And for Nadia, she finally got her answer that “it wasn’t authentic”. Instead she was going to take away from the experiment that she had grown as a person and learnt R.E.S.P.E.C.T. (“just a little bit”).

Finally Nick and Sharon shared their plans for her to move to Melbourne, with her finally admitting on camera that “I love Nick”.

Bid to make Bird Knights highest-paid player in club’s history

The Knights have upped the ante in their bid to sign Jack Bird after inviting the Cronulla dynamo to Newcastle last weekend for a guided tour of the club and the city. As was the case when they signed North Queensland teenage tyro Kalyn Ponga,

Newcastle are understood to have laid on the VIP treatment for Bird, which included using some of the club’s all-time greats to help with their sales pitch.

Fairfax Media has been told Bird will become the highest-paid player in Newcastle’s history if he agrees to move north, and the deal could be worth close to $1 million a season.

Knights coach Nathan Brown was initially reluctant to comment on Bird’s visit, saying only: “Birdy might have popped about somewhere here or there.”

He eventually confirmed Bird was in town but said the utility back was “no closer to his decision, that’s what I can tell you”.

Cronulla remain hopeful of retaining their 2016 grand final centre, while Parramatta are also reported to have expressed interest. The Knights hope they can tempt Bird with weight of money and an opportunity to play his preferred five-eighth.

“He’s a player that we feel could certainly help our squad move forward,” Brown said.

“He’d be a marquee signing, but Jack will make his decision over time. Obviously we’d love him to come, but where he goes and what he does, that’s no further down the track than we were a few weeks ago … He’s going to make a decision based on what he thinks is in his best interests over the next three or four years. Hopefully it’s with us.”

Meanwhile, Brown says it won’t be his call whether battered back-rower Sione Mata’utia plays against Canterbury on Friday. Mata’utia was replaced in Saturday’s 19-18 loss to Cronulla after suffering two head knocks. It was the second time in three weeks the 20-year-old had been unable to complete a game after a head injury, after experiencing “two major head knocks” last year, in his words.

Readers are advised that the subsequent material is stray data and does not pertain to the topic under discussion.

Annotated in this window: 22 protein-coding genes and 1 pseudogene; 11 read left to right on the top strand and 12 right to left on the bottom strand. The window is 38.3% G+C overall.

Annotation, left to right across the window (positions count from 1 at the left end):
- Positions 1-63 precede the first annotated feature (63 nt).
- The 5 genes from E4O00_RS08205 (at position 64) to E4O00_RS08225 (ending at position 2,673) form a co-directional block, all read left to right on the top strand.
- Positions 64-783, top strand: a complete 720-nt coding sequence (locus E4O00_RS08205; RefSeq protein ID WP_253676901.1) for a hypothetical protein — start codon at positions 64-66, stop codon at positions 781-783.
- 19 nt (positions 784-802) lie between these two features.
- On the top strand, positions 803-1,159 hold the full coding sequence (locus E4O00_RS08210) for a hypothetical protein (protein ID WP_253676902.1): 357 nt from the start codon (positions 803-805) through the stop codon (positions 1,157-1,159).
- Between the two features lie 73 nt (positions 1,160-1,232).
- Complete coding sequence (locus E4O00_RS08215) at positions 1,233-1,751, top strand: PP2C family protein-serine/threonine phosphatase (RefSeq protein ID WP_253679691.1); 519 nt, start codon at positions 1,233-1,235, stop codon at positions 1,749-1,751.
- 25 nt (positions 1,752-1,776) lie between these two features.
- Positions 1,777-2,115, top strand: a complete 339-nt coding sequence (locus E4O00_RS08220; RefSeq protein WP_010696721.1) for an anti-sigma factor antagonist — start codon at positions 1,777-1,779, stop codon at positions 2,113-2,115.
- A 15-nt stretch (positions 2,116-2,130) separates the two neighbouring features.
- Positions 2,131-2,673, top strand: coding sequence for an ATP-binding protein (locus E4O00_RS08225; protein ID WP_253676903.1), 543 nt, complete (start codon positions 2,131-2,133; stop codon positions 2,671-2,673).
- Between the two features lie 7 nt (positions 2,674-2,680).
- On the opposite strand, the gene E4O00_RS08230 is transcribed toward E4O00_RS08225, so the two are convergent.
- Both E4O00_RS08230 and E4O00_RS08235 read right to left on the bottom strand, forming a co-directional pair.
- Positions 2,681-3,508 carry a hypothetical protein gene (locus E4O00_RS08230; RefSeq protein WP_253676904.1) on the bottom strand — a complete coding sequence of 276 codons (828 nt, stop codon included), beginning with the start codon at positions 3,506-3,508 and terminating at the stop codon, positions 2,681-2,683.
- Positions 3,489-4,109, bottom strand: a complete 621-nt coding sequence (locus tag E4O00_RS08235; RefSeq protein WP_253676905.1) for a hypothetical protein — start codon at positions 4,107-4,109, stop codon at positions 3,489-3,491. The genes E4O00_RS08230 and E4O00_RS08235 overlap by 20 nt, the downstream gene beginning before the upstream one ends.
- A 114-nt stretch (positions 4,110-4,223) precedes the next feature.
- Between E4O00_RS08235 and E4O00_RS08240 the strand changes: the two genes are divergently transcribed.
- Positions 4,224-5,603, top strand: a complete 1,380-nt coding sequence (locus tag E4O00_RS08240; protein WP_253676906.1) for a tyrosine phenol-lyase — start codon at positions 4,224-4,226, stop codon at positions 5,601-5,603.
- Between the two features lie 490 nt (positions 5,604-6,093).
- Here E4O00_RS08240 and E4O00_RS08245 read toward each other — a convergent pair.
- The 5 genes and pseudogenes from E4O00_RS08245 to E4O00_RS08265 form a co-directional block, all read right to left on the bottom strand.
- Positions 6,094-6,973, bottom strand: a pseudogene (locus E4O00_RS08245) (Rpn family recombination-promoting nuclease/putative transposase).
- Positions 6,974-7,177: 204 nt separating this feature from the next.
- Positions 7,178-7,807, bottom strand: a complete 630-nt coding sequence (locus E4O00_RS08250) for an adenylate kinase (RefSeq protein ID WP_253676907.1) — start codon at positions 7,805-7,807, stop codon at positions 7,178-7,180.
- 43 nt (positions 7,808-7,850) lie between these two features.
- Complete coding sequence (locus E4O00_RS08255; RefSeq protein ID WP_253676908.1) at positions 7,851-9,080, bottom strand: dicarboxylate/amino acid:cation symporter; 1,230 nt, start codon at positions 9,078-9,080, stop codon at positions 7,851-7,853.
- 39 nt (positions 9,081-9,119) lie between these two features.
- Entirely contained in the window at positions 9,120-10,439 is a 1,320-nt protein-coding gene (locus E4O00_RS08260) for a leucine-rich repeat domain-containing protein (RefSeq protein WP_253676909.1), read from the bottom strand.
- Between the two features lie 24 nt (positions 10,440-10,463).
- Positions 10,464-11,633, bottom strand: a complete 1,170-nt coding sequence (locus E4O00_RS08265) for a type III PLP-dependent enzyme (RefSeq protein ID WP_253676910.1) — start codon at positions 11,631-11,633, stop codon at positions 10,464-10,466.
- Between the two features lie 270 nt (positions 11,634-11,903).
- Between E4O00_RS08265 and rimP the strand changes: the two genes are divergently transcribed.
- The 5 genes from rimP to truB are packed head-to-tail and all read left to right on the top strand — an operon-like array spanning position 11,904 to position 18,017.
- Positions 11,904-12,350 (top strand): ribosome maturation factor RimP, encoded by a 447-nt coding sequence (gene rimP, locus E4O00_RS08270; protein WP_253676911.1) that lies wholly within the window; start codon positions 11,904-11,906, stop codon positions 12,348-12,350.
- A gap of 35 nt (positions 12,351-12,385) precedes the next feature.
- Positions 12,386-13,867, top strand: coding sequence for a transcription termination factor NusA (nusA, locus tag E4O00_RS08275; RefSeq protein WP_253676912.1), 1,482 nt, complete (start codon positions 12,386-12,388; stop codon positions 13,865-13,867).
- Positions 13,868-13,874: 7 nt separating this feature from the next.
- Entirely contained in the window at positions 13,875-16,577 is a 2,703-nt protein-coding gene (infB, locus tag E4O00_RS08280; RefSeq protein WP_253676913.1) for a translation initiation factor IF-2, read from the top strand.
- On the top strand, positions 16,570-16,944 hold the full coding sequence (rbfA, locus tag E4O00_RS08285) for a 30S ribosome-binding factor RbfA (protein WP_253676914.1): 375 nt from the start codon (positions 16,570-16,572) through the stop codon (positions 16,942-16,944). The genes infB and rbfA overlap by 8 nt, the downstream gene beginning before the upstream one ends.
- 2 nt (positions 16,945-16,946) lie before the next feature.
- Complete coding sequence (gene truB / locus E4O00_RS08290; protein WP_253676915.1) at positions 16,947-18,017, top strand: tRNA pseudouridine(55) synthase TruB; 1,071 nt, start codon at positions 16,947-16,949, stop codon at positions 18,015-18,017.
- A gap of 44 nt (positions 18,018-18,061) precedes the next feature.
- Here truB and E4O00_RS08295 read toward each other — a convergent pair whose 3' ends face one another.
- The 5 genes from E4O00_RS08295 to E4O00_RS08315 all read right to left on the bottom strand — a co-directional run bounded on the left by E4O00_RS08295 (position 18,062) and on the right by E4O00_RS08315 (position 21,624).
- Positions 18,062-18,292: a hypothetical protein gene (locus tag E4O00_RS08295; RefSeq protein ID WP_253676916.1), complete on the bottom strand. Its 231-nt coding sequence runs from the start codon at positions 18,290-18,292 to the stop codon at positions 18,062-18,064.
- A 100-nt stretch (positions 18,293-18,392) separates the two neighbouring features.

“These ones are out of coaches’ hands,” Brown said.

The majority of Mata’utia’s concussions have occurred since he switched from the outside backs to the back row last season, but Brown said that might only be a coincidence.

Look, Sione’s worst concussion last year was when he played centre against Melbourne,” Brown said. “That was the worst one I’ve seen him have since I’ve been at the club.

“But in the back row, you are making more tackles, so I suppose you are more of a chance. But it’s a collision sport and you need to get your technique spot on and a bit of luck as well.”

One Mile Beach shark bite in Port Stephens leaves man with cuts

Shark bites man at One Mile IT’S PLAYTIME: A shark breaches at Bennetts Beach. Picture: CSIRO

The Maroochydore man with his damaged kayak following the shark attack. Photo: Supplied

Eden Hasson in action in January in Port Stephens near where Sunday’s bite occurred. Picture: Supplied

A close-up of Chris Hasson’s photograph as his 10-year-old son, Eden, surfs over the estimated 2.5-metre great white shark at Samurai Beach Picture: Chris Hasson.

CSIRO shark expert Barry Bruce, Kent Stannard and Chris Gallentag a juvenile great white shark at Hawks Nest. Photo: CSIRO

TweetFacebookA HUNTER man has suffered minor injuries after a reported shark encounter at One Mile Beach.

Ambulance NSW said paramedics treated the man about 5.20pm on Sunday. A spokesman said the 46-year-oldhad suffered minor cuts to his leftfoot and calf.

He was taken to the John Hunter Hospital where he remained in a stable condition on Monday.

The species of the shark is unknown.

Port Stephens lifeguard supervisor Phil Rock said there had been no pattern of shark activity in the area before the incident, which appears to have occurred shortly after lifeguard patrols ended at 5pm.

“We’ve had one [shark]all season, spotted by the helicopter at Birubi,” he said. “That’s not to say they’re not up here, but there’s only been that one spotted.”

The One Mile beach incident occurred the same afternoon aSunshine Coast man escaped unharmed when a shark bit off the back of his kayak in Moreton Bay.

The Maroochydore man with his damaged kayak following the shark attack. Photo: Supplied

Water police rescued the man just before 4pm and his damaged kayak was also recovered.

​Sergeant Gordon Thiry from Brisbane Water Police said it was lucky they could locate the man in time.